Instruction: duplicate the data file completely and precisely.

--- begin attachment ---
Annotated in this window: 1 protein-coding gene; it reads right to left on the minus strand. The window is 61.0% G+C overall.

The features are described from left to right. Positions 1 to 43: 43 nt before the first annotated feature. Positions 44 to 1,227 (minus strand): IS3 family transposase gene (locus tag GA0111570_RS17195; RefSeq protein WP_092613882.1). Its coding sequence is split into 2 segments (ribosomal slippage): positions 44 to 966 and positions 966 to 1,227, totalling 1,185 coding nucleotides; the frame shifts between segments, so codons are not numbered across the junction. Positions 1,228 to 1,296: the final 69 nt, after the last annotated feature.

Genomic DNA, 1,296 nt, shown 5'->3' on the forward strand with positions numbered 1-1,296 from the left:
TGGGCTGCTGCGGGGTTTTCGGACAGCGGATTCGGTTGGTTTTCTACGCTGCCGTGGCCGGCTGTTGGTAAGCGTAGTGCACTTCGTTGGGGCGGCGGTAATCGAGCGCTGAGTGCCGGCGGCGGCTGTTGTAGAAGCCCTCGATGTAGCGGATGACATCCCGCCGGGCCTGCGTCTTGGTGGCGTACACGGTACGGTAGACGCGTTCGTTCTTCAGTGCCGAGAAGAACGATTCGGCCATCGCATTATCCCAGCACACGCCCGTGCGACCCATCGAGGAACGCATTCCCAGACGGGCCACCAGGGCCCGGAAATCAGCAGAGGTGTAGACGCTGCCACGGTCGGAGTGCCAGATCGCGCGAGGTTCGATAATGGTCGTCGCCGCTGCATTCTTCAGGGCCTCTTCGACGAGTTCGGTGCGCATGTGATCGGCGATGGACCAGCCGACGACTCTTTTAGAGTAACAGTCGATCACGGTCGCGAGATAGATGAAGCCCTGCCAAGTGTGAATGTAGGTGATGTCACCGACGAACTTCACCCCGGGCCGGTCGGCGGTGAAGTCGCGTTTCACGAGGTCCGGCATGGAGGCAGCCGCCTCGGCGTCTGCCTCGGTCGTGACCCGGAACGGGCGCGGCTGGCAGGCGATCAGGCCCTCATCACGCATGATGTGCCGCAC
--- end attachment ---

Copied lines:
Annotated in this window: 1 protein-coding gene; it reads right to left on the minus strand. The window is 61.0% G+C overall.

The features are described from left to right. Positions 1 to 43: 43 nt before the first annotated feature. Positions 44 to 1,227 (minus strand): IS3 family transposase gene (locus tag GA0111570_RS17195; RefSeq protein WP_092613882.1). Its coding sequence is split into 2 segments (ribosomal slippage): positions 44 to 966 and positions 966 to 1,227, totalling 1,185 coding nucleotides; the frame shifts between segments, so codons are not numbered across the junction. Positions 1,228 to 1,296: the final 69 nt, after the last annotated feature.

Genomic DNA, 1,296 nt, shown 5'->3' on the forward strand with positions numbered 1-1,296 from the left:
TGGGCTGCTGCGGGGTTTTCGGACAGCGGATTCGGTTGGTTTTCTACGCTGCCGTGGCCGGCTGTTGGTAAGCGTAGTGCACTTCGTTGGGGCGGCGGTAATCGAGCGCTGAGTGCCGGCGGCGGCTGTTGTAGAAGCCCTCGATGTAGCGGATGACATCCCGCCGGGCCTGCGTCTTGGTGGCGTACACGGTACGGTAGACGCGTTCGTTCTTCAGTGCCGAGAAGAACGATTCGGCCATCGCATTATCCCAGCACACGCCCGTGCGACCCATCGAGGAACGCATTCCCAGACGGGCCACCAGGGCCCGGAAATCAGCAGAGGTGTAGACGCTGCCACGGTCGGAGTGCCAGATCGCGCGAGGTTCGATAATGGTCGTCGCCGCTGCATTCTTCAGGGCCTCTTCGACGAGTTCGGTGCGCATGTGATCGGCGATGGACCAGCCGACGACTCTTTTAGAGTAACAGTCGATCACGGTCGCGAGATAGATGAAGCCCTGCCAAGTGTGAATGTAGGTGATGTCACCGACGAACTTCACCCCGGGCCGGTCGGCGGTGAAGTCGCGTTTCACGAGGTCCGGCATGGAGGCAGCCGCCTCGGCGTCTGCCTCGGTCGTGACCCGGAACGGGCGCGGCTGGCAGGCGATCAGGCCCTCATCACGCATGATGTGCCGCAC